While most of the United States is busy finishing up their last minute taxes or filing extensions, many are also taking advantage of this time to focus on K-12 financial literacy. April has been declared Financial Literacy Month (#FinLitMonth) and many groups have been busy hosting Financial Literacy Month special events, developing new educational resources, and taking advantage of this month to advocate for increased support for financial literacy.
Kansas is not alone in working to encourage youth to become more financially literate. The choices available to students today require them to be equipped with a strong understanding of economics and critical-thinking skills in order to increase their changes for a successful financial future. Just one bad decision can catapult them into a life full of unplanned challenges that can stay with them for a lifetime.
Angela Howdeshell is the Vice President for Programs and Administration for the Kansas Council for Economic Education, a non-profit organization housed at Wichita State University with a mission of helping Kansas K-12 schools integrate financial literacy and economic education.
As a parent, I worked hard to find many different and creative ways to encourage my child to eat nutritious foods. I would sneak it in whenever possible and sometimes in very creative ways. There were times he noticed and then times he did not. I hoped for more times where he did NOT notice. Then I would struggle with the decision of whether or not I would tell him what he had just eaten. Mostly, I chose to wait to tell him until much later down the road after he had eaten it several times.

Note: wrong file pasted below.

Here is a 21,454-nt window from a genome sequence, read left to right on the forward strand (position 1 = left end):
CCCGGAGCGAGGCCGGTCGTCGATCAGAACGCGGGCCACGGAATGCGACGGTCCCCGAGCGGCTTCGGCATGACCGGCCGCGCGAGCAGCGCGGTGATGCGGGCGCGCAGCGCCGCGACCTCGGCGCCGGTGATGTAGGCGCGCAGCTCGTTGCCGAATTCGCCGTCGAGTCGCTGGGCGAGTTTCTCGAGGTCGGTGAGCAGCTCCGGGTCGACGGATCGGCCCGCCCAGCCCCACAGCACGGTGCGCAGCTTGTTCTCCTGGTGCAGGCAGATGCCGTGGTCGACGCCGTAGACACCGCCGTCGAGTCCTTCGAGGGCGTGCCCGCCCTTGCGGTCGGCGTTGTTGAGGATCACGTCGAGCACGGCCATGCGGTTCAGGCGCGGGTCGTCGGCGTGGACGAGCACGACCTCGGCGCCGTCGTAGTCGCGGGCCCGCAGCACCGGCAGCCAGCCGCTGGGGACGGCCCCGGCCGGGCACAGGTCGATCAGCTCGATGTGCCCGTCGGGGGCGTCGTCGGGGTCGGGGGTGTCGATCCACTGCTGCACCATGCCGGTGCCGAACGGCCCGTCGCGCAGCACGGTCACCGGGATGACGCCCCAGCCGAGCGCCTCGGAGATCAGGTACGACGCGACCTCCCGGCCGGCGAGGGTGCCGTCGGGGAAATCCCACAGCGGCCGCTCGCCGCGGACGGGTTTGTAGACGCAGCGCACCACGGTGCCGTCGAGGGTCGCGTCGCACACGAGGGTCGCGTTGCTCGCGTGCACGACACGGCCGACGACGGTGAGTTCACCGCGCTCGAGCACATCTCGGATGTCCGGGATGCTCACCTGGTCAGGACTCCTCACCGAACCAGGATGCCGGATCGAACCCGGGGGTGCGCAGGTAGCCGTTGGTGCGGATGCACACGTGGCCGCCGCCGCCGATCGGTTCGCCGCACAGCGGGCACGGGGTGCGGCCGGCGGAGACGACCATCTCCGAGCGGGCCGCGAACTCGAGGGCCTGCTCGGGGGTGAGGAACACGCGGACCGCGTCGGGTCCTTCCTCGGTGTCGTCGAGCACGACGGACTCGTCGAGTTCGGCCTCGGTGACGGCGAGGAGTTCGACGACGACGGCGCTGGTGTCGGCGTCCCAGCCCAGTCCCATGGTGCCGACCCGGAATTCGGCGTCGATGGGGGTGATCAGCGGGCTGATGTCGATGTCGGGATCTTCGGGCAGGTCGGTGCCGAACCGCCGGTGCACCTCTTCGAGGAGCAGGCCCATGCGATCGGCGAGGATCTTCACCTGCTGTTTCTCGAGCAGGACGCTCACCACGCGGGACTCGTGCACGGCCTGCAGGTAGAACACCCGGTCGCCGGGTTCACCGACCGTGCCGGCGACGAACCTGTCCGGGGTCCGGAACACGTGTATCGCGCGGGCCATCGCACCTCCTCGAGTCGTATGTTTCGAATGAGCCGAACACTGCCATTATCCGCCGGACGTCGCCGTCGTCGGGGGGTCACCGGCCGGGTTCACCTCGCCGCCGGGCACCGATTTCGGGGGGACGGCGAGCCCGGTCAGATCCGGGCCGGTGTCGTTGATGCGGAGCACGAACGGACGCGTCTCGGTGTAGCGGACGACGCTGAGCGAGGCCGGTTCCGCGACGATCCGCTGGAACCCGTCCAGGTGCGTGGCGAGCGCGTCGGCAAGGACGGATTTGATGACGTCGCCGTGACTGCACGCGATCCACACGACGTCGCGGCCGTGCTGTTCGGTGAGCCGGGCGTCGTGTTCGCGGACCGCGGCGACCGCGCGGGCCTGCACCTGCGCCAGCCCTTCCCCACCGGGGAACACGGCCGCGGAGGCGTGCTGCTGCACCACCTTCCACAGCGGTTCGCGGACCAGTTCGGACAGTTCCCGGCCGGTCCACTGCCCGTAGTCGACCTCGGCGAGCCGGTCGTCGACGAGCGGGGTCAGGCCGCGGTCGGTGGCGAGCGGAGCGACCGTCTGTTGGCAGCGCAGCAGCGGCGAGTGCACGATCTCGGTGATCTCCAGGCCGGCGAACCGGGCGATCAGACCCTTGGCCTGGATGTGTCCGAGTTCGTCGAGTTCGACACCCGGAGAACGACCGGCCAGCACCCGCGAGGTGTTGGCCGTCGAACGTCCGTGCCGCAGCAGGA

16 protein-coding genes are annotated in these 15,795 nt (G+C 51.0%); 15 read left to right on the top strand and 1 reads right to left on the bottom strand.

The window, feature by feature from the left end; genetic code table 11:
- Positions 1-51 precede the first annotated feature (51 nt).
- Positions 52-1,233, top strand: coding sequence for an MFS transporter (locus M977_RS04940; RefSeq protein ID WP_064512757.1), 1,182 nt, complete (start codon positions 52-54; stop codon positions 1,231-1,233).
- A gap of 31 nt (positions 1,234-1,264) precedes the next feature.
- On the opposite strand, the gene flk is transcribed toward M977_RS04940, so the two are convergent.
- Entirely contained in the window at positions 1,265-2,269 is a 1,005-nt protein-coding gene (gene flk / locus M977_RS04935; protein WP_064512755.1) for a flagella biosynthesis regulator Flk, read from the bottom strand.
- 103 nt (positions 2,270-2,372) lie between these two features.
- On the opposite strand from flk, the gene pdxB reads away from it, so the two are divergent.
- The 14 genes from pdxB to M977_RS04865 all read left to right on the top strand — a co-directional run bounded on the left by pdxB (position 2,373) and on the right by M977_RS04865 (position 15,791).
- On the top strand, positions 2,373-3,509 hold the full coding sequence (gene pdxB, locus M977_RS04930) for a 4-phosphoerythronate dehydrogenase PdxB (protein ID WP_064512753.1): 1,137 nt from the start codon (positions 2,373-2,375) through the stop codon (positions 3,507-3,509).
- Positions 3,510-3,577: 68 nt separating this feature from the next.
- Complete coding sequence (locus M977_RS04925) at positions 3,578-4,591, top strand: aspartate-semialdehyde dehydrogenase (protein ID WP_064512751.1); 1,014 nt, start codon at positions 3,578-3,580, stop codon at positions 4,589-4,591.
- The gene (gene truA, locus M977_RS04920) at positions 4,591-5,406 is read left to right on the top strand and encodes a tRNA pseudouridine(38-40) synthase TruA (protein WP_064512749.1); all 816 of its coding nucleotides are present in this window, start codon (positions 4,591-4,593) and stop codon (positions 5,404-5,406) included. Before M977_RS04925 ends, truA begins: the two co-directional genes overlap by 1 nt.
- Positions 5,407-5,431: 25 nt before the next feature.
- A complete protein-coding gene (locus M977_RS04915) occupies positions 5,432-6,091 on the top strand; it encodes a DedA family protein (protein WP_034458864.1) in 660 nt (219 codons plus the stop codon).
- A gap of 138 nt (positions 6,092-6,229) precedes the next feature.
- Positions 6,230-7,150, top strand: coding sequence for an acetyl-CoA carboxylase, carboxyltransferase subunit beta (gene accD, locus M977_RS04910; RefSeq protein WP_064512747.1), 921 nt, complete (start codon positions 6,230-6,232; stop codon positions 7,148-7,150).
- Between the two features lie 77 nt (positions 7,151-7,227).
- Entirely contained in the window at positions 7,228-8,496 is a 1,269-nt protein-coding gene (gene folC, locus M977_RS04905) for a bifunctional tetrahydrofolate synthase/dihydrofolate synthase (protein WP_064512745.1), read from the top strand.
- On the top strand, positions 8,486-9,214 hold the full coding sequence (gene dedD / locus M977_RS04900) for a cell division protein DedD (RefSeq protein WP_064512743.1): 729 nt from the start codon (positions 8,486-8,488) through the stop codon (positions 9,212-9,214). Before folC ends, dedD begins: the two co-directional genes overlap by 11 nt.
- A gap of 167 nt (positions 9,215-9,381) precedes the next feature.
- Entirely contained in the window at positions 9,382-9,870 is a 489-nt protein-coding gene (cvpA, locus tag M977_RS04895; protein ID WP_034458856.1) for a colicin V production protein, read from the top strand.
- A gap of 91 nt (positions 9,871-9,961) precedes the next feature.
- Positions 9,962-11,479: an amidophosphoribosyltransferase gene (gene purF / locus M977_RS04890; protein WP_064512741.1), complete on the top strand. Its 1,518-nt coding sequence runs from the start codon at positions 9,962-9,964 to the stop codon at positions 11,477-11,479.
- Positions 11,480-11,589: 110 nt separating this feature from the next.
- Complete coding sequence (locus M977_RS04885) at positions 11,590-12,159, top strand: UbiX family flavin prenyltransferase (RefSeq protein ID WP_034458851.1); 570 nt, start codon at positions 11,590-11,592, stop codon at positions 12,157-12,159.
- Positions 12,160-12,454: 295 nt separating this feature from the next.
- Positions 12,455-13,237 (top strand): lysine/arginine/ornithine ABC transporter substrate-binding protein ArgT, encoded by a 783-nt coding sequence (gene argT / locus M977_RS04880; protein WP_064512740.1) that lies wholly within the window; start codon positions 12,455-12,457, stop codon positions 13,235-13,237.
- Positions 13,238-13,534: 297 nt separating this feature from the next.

I know that I learned this game from my mother and father. They were always trying to convince me that I could not survive on ravioli, burritos and pizza for every meal. I refused to accept that terrible story that sounded like a big lie to me. These foods seemed to have everything I thought I needed. Mom definitely tried in every way possible to force me to eat those red, green and orange things coming out of our massive garden, which she dedicated many hours tending to. Outside of the strawberry patch, there were very few things I would consider trying. Okay, maybe it had a little to do with a stubborn streak too. My parents always hoped that I would have my own child that was as picky as I was. They definitely got their wish! My son could possibly be worse than I was.
One successful way that I remember my mother succeeding to change my eating plan was with her chocolate zucchini cake. NEVER would I have touched a zucchini baked, fried, or any other way where it showed any skin, texture or taste of that very beneficial vegetable. It would just be unacceptable in my books. She succeeded this rare time and before I even knew it, I was chowing down that amazing cream cheese frosting and grabbing my second piece when she told me what was in the cake. I had already admitted that I loved it so I had to embrace the fact that I lost the “hide the food” game that day. Continue reading Teaching Economics through the Lens of Sports→